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Old and New Visions of Madama Butterfly

Giacomo Puccini’s iconic work Madama Butterfly has long been a staple of what people think of as “opera.” Most have heard of it, mostly due to the universal story of love lost in translation, female abandonment, and tragic consequences.  

Butterfly was attractive from the time of its premiere in 1904 because of its exoticism to western audiences. At the time “Japonisme,” the act of dressing up and doing tasks that were “Japanese,” was a fad in Europe after Asian ports opened up for trade late in the 19thcentury: the culture was different and, therefore, exotic. Travel to Asia was much too grueling and expensive if one wanted to experience it for oneself, so pictures, literature, and textiles provided the dream.

Performing Butterfly in the 21st century is influenced by a globalized sensitivity to other cultures and beliefs. Travel is easy. The Internet gives us answers. Television transports us. The imagined Japanese setting as seen by Puccini (who never went there) is a device from 1904 about something that happened “over there.” It is a far cry from our reality. To dress up as if for a pageant and smear on eyeliner to make someone “appear” Asian should most definitely be a practice of the past, and yet some opera companies continue do it in the name of what audiences “want” from the work.  

The production I’m currently directing for Opera Columbus combines the world of 19th century Japan with contemporary couture, views of race/religion, and the effect of clothing/behavior. The costumes are meant to evoke the proper lines and silhouettes of kimono and uniforms through a uniquevisual interpretation, connecting ageless emotion with a contemporary audience. There was no attention paid to race or ethnicity when rounding up the best singers possible for this particular production.

There is every reason to continue to produce Madama Butterfly, but keeping it in its early 20th century box does not gives it proper reverence. We owe it our fullest and most careful attention so that it may continue to ring across changing times in all of its beauty and sadness.

Expansion and growth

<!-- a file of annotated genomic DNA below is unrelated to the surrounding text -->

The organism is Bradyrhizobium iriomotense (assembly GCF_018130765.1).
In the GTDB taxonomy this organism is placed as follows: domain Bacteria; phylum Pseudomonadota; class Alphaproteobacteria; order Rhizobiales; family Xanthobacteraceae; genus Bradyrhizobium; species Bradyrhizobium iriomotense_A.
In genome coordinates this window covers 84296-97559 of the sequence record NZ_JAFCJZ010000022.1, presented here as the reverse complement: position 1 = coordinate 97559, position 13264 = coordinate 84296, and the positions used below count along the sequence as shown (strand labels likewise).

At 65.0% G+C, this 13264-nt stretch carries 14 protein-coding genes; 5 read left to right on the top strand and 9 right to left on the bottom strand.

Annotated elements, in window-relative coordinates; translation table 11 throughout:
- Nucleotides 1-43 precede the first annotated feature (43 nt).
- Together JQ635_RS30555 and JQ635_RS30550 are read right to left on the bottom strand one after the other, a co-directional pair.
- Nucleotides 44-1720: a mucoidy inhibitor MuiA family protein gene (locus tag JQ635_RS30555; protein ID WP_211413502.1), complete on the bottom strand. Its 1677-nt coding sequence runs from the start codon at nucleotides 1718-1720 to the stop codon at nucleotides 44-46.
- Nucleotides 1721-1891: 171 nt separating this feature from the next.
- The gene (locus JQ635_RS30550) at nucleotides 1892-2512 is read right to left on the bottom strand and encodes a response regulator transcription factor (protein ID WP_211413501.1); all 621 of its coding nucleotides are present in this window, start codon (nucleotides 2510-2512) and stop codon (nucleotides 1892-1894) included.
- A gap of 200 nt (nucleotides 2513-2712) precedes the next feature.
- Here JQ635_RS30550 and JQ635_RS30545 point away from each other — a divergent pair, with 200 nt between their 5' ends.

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There comes a moment in life that begs for clarity. The life of a freelancer has its challenges and its joys. After doing it for over a decade I’ve asked myself questions about my next chapters. The answer is found in continuing to learn, to move forward in an area that I crave to explore. I worked behind a camera for six weeks and discovered new parts of myself I didn’t even know existed. It was liberating and also forced me to stay present, mindful and open for all of those days. Now I am back in the opera rehearsal room with new purpose and energy, craving to unveil more about myself and what my work can become. It’s exciting and inspiring.

The simple pleasures of the almost-countryside

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The best part about being on the road is seeing new places and meeting new people. I’m currently directing Puccini’s Il Tabarro  and Suor Angelica at Opera Delaware as part of the Puccini festival. Like some other experiences I’ve had, I’m staying as a guest of a lovely couple in Chadds Ford, Pennsylvania, thirty minutes from Wilmington. Commuting to and from this idyllic country-like setting has a feeling of escape to it. After a day’s work of collaborating with artists and designers I come “home” to silence, to trees, to solace, and, more often than not, a nice meal and a glass of wine thanks to the couple’s generosity. I have all of the privileges of access to many markets and shops that you could find in just about any American suburb. A highlight, however, is a weekend Amish market full of fresh food. The hustle and bustle of cities is exciting, but the simple pleasures of a warm home surrounded by nature provides an artist’s retreat and therefore allows for moments of reflection and relaxation. No wonder I always feel fresh when I go back to the rehearsal hall the next day. 

Putting up a show

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This morning in Boston we are writing light cues for my production of Albert Herring, an opera by mid-century composer Benjamin Britten. Later today we have two onstage rehearsals with a cast of 13, 8 of whom are double cast. We are creating a whimsical production that emphasizes the trapped nature of Albert’s existence and his longing for freedom. The nature of humanity is seen, dimly until the opera’s conclusion, in the distance. The production is designed and executed by students from the theatre department at Boston University and their professionalism has been most impressive. The opera students are working hard on their characterizations and are top notch singers. We open on February 7 for four performances. Be sure to join us!